Hellooo… Anybody there? Just checking, with the Memorial
Day long weekend and all. I’ve been promising this post for a while now so at least, y’all get to read it when you get back… 😉
Mmmmmm… Asian cuisine. Just the thing for this change of season. It’s light and quick to prepare, and with the gorgeous array of colors, a pleasure for the eyes as well. Effortless artwork!
We’ve really been enjoying our share of delicious Asian meals lately; ever since rediscovering sprouted mung beans and falling in love with them all over again. So much so that I’ve been coming up with a different variation of ‘Chop Suey’ nearly every week. I thought to myself: “This is getting ridiculous! I better start posting some of these recipes or I won’t be able to keep up with the backlog!”
Eni Mini Myni Miso
Miso Soup; a masterpiece of tastefulness and simplicity. Well, the traditional one anyways. (Wait ’til you see our ‘Anything Goes’ version! It’s got pretty much everything but the kitchen sink in it! lol) Here are several raw renditions of miso soup that may lack in authenticity, but certainly not in deliciousness. Hummmm, decisions, decisions. Which one are you gonna make first?
Simple Miso Soup
Seaweed: piece of kombu and small handful of wakame
A few shitake mushrooms, sliced
Baby bok choi, sliced
Green onion. sliced
Red pepper, cubed
Warm up the water, seaweed, garlic and ginger on the stove for a few minutes to allow flavors to blend.
Spread about 1 tbs of miso of your choice along the inside of a bowl. Add a little warm water and stir so as to dissolve the miso .
Add the veggies and pour more warm water on top. Enjoy!
Don and I recently had this excellent soup from Woody Harrelson’s site. Intense with just a touch of sweetness.
Creamy Miso Soup
Posted by Woody Harrelson
A savory, sweet creamy miso soup to make all miso soup blush. This soup also makes a great dipping sauce for sushi rolls.
1 medium avocado
2 Roma tomatoes, or 1 nice tomato cut in half, seeds removed
2 cups coconut water or 1 cup fresh OJ + 1 cup water
1 lemon, juiced
2 tablespoons white miso
2 tablespoons red miso (If only 1 type of miso is available: use all 4 tablespoons white miso total or only 3 tablespoons red miso total.)
1 tablespoon minced ginger
1 clove garlic
1/2 cup water, or as necessary to thin
3 tablespoons parsley, chopped
1/4 cup green onion, outer skin removed, finely sliced
4 tsp hulled hemp seed or sesame seeds
Cut tomatoes in half and remove seeds. In a blender or food processor:
Blend avocado, tomato, coconut water or OJ + water, lemon juice, miso, garlic and ginger until smooth. Add 1/2 cup or more fresh water as necessary to thin the soup to desired consistency. I like it to be thick. Add chopped parsley and blend for several pulses until mixed in. Sprinkle with chopped green onion and hemp seeds or sesame. Serve room temperature or gently warmed.
Carmella’s Note: We used half the amount of miso called for and added some seaweed in our bowls.
This lovely photo is of a miso soup posted on A Raw Yogi Journal. If you aren’t already familiar with her gem of a blog, you might want to browse around a little. You’ll find an abundance of simple recipes accompanied with stunning photography.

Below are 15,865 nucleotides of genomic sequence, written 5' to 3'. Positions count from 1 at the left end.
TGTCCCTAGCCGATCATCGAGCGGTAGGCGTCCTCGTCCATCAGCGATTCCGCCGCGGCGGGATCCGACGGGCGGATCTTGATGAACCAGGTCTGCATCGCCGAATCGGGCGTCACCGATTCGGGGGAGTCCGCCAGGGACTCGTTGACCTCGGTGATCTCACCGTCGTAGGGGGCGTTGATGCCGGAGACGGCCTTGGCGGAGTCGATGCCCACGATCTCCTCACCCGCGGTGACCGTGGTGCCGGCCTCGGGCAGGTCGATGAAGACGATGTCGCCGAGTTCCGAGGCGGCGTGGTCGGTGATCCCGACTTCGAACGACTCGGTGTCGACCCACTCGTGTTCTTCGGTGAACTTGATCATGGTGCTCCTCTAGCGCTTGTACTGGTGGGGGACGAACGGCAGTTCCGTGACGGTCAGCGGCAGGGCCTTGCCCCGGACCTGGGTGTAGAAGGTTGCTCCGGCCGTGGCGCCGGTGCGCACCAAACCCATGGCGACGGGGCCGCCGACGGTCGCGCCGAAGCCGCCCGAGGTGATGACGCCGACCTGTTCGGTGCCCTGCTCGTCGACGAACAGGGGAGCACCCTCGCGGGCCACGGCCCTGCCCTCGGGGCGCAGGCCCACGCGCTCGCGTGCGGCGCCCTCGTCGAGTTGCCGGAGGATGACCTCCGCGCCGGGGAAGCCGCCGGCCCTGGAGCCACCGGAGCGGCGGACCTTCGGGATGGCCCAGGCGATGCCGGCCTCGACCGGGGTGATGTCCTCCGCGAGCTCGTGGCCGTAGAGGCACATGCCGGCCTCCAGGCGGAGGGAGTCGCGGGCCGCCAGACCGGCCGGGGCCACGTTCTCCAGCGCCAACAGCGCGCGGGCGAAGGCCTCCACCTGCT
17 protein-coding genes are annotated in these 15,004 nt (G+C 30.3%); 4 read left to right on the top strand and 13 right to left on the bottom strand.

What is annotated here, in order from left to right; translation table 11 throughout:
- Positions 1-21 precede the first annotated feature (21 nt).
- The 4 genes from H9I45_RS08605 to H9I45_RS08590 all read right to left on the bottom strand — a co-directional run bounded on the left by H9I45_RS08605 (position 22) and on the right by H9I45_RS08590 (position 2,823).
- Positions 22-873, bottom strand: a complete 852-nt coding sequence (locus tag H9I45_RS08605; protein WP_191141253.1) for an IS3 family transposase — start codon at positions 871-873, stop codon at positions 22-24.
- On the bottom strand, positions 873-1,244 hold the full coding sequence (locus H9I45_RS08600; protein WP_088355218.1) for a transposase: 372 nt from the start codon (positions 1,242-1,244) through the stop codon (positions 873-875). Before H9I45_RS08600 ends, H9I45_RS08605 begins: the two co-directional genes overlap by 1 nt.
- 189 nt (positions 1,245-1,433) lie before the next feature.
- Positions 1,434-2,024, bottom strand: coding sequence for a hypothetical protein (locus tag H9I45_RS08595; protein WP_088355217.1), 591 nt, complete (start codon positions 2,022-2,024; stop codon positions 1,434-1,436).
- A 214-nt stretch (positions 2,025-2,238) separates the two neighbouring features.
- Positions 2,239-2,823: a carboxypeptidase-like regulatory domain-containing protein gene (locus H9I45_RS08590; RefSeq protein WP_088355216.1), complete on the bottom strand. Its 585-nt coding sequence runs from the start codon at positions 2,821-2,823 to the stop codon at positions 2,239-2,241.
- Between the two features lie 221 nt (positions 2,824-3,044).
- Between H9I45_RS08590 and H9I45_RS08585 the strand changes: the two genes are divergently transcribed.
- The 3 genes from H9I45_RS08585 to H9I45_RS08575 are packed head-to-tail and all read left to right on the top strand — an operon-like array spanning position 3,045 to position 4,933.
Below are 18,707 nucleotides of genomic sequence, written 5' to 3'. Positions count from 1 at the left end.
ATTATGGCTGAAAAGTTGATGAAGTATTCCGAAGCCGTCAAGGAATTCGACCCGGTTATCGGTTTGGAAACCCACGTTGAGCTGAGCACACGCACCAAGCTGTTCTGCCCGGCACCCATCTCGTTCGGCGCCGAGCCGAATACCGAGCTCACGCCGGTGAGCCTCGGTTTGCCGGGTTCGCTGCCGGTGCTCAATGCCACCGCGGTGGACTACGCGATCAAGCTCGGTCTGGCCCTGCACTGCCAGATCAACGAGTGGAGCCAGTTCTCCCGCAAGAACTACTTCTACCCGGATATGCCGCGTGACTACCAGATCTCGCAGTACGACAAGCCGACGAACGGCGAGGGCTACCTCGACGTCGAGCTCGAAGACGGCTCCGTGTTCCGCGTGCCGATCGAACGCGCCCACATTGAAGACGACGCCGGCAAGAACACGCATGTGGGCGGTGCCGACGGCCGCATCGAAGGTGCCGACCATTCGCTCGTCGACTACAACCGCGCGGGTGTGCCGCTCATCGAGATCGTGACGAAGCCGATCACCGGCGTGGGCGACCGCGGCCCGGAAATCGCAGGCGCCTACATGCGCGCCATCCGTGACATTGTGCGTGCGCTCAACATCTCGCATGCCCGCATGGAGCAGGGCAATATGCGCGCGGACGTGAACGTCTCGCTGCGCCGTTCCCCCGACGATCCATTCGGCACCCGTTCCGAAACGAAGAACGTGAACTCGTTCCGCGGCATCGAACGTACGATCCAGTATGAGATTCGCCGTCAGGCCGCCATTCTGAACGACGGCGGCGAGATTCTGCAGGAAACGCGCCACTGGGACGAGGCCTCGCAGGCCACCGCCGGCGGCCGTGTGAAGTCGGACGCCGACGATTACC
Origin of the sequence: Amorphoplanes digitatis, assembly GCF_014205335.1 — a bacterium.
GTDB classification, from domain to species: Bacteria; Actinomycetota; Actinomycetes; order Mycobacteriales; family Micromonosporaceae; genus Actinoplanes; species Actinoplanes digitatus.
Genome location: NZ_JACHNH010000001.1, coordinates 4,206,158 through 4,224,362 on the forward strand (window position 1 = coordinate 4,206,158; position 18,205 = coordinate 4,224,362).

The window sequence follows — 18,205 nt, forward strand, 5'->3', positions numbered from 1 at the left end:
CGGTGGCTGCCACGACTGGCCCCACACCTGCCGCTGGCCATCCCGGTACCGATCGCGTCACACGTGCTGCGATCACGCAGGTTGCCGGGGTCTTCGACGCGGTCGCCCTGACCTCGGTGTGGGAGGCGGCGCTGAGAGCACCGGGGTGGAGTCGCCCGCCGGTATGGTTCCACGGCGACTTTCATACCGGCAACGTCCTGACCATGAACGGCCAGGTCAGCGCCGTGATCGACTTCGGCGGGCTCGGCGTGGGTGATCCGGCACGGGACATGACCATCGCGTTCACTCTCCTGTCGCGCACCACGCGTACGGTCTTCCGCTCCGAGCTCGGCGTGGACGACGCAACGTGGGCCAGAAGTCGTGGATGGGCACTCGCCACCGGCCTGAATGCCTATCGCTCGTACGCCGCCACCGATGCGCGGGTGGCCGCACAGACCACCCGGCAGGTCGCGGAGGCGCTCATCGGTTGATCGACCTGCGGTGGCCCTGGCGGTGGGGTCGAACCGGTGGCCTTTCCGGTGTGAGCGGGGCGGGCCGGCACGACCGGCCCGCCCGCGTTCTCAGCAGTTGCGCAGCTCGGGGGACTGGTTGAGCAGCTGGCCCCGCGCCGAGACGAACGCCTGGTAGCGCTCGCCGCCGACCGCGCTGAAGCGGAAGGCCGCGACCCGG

‘Anything Goes’ Miso Soup
This recipe isn’t fully raw but I thought I’d include it anyways. It used to be one of our major staples while on a high raw diet. A wonderful ‘meal-in-a-soup’ that totally hits the spot on a cold winter day.
5 or 6 cups of water
Piece of kombu seaweed
2 garlic cloves, crushed
1 ” piece of ginger root, finely grated
Veggies of choice: (We liked to put some of each. Like I said, a MEGA soup! lol)
1 – 2 cups broccoli stalk, chopped up and florets
1 – 2 cups cauliflower, chopped up
A couple of ” of zucchini, chopped up
1 med. carrot, thinly sliced diagonally or grated
1 celery stalk, sliced diagonally
1 green onion, sliced diagonally
1 tomato, cubed
1/2 avocado, cubed
A little red or yellow pepper, cubed (opt)
2 tbs of miso (or more)
Handful fresh parsley and cilantro
A touch of lemon juice
2 sheets of nori
Start off by bringing the water to boil, along with the kombu, garlic and ginger. In the meantime, work on preparing the veggies.
Add broccoli and cauliflower to the boiling water and simmer just long enough to get the veggies tender.
Note: You might want to have everything ready before adding the veggies to the water, as you don’t want these to overcook.
Then spread about 1 tbs of miso of your choice along the inside of a large bowl. Then add a little water and stir so as to dissolve the miso.
Fill your bowl with the fresh and lightly cooked veggies and top off with broth.
Break up pieces of nori, sprinkle with herbs and add a touch of lemon juice, if desired.
There’s a Thai Soup joint I used to go to where customers tackling their fare with a spoon in one hand and chopsticks in the other was a common sight. You might need to do the same with the next two soups. Makes it the more unusual and fun!
Asian Noodle Soup – Variation I
3 cups almond milk
Garlic and ginger, chopped up
1 – 2 tablespoons of miso (depending on how salty you like it)
1 small carrot
1 small parsnip
1/2 small zucchini
1/4 cup yellow or red pepper, chopped
Green onion, chopped
Wakame or broken up nori (opt)
First, let’s play a little and work on the noodles. Put the veggies through your spiralizing gadget of choice. (My personal favorite is Benriner Chef’s Help.) Then put the spiralized veggies in slightly warm water while you work on the broth.
Next, blend broth ingredients in blender until smooth. Warm up gently on the stove, stirring constantly.
Put the noodles into serving bowls and pour broth over them.
Sprinkle toppings and serve.
Makes 2 servings
2 cups nut milk
1/4 cup red bell pepper
1 cup tomato
1 garlic clove, minced
1 tablespoon finely grated ginger
3 tablespoons cilantro
1 tablespoon of miso
Meat of 1 young Coconut
1 green onion, finely chopped
Big handful of spinach, finely slivered
A little red pepper, chopped